Cricket’s saddest day

“What is human life but a game of cricket?”
The 3rd Duke of Dorset

I am constantly seduced by the ever changing dynamics of sport, it offers fans the best of times and the worst of times – on the whole leaving us with broad grins or the anguish of losing.

But this week has been different. Never before have I had such a numb lump in my throat. Sportsmen offer themselves to the stage like modern day gladiators – generously dedicating their lives for our enjoyment. But, particularly in a modern era where safety matters so much, we don’t expect it to be literally, a matter of life or death.

This complacency was agonisingly shattered on the 27th of Novemeber, when the Australian Phillip Hughes lost life playing the summer game. A medium fast paced bouncer to the back of his neck immediately changed cricket’s landscape forever.

Perhaps it is because I play cricket and adore to watch it that Hughes’s death resonated so strongly – even us social players are ruffled by bowlers and are for a fleeting moment trapped in a vulnerable base fear.

I was present at Phillip Hughes’s last test match. There is no distinct memory of him that day. His test record was excellent, though not exceptional – he had a brilliant start to his career as a batsman, not only scoring runs but doing so rapidly, but this was followed by many ups and downs.

Even so, there was real ability there and 26 years was never long enough for us to see his unconventional talent bloom. As it is, he is gone from our eyes, leaving us with our memories of a man who loved the game and had no “side” and our dreams of what he might have become.

Hughes is now set in the chrysalis of youth. Grouped with sportsmen that died before we saw them age – Senna, Mark Vivian Foe, Duncan Edwards, Ben Hollioake to name a modern few. Their premature deaths led to a beatification of their skills – a mausoleum for the untold futures or failings of their extinguished flames of life. And Hughes’s death is all the more poignant as he not only died young but because, like Senna, he was actually playing the sport he loved when he died.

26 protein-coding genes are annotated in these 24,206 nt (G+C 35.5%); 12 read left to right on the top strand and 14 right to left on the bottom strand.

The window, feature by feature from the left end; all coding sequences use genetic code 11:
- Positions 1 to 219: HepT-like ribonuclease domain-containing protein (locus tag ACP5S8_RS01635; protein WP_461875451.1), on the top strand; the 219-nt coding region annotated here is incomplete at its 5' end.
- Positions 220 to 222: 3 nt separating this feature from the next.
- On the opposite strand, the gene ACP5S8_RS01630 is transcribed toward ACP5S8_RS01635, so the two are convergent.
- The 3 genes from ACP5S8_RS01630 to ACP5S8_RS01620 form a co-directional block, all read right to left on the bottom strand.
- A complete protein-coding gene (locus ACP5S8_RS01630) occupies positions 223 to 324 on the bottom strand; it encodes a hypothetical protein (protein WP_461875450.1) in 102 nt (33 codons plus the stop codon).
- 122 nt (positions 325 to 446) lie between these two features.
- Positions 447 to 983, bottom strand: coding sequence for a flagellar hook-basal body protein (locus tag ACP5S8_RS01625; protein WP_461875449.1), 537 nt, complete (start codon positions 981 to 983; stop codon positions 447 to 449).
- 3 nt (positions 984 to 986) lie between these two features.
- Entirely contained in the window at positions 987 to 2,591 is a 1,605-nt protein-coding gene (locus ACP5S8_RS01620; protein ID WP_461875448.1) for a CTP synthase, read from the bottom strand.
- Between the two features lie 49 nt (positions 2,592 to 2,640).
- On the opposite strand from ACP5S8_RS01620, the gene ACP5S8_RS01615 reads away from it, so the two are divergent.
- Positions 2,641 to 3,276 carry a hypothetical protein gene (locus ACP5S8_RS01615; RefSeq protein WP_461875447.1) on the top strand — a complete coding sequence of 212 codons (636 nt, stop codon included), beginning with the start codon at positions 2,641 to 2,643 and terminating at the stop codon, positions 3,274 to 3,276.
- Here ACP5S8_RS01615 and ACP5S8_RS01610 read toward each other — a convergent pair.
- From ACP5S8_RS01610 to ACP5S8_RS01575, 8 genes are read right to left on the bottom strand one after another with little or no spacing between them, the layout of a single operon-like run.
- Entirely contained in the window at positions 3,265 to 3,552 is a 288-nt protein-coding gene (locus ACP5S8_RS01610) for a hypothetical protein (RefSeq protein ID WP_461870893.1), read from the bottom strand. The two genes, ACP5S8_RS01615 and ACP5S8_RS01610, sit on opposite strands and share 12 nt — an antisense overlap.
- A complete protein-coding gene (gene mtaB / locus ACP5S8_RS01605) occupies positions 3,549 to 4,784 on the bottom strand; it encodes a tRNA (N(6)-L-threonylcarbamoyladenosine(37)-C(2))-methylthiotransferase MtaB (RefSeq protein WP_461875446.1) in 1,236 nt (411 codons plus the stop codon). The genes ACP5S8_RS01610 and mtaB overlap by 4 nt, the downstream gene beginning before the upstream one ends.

Ultimately sport is an escape from the drudgery of real life and a tonic for the soul; however when it is faced with situations of gravity it always responds in the right way. The cricketing fraternity has been exquisite in their shared lament.

The Australian journalist Gregg Baum has written a series of exceptional articles on Hughes’s death – he beautifully summed the impossible horror as “an Achillean tragedy”. Unlike Ayrton Senna’s death there was no dodgy equipment to blame except cricket’s impartial Zeus. Perhaps this why there has been such a pure and unequivocally raw emotion filling the media – with a death devoid of blame, the mourners are left to weep and remember.

Any death of a public figure is a peculiar situation, due to the immense intimacy of mortality and the widespread outpouring of grief – a fascination of feeling pain but not genuine agony. I have joined many by laying out a bat, not only in deference to a stricken man but also in respect to the wonderful game of cricket.

The selfish thoughts rely on personal pity and memory of silly incidents on the field – daft caught and bowled attempts, awful batting against fast short bowling, and fielding far too close to the bat in dimming light. All par for the course for a man of the summer game.

One rather foolish and lucky memory is when I was fielding at square leg – deep in discourse with the rustic in the white coat about the merits of Battenberg cake and Robin Smith’s cut shot – when suddenly from nowhere a dark red orb flew between the umpire and I. It was past us before our heads rose to see the danger.

An inch either side and one of us would have been in a serious pickle. Lucky we are men who now wholeheartedly respect the danger of that rock hard ball.

Once the initial shock of Hughes’s death abated I drank a large whisky and read Francis Thompson’s ethereal poem ‘At Lord’s’; a meditation on the love of cricket. I stopped and shuddered whilst reading the melancholically apt lines;

“For the field is full of shades as I near a shadowy coast,
And a ghostly batsman plays to the bowling of a ghost,
And I look through my tears on a soundless-clapping host
As the run stealers flicker to and fro,
To and fro:”



Leave a Reply

Fill in your details below or click an icon to log in: Logo

You are commenting using your account. Log Out /  Change )

Google photo

You are commenting using your Google account. Log Out /  Change )

Twitter picture

You are commenting using your Twitter account. Log Out /  Change )

Facebook photo

You are commenting using your Facebook account. Log Out /  Change )

Connecting to %s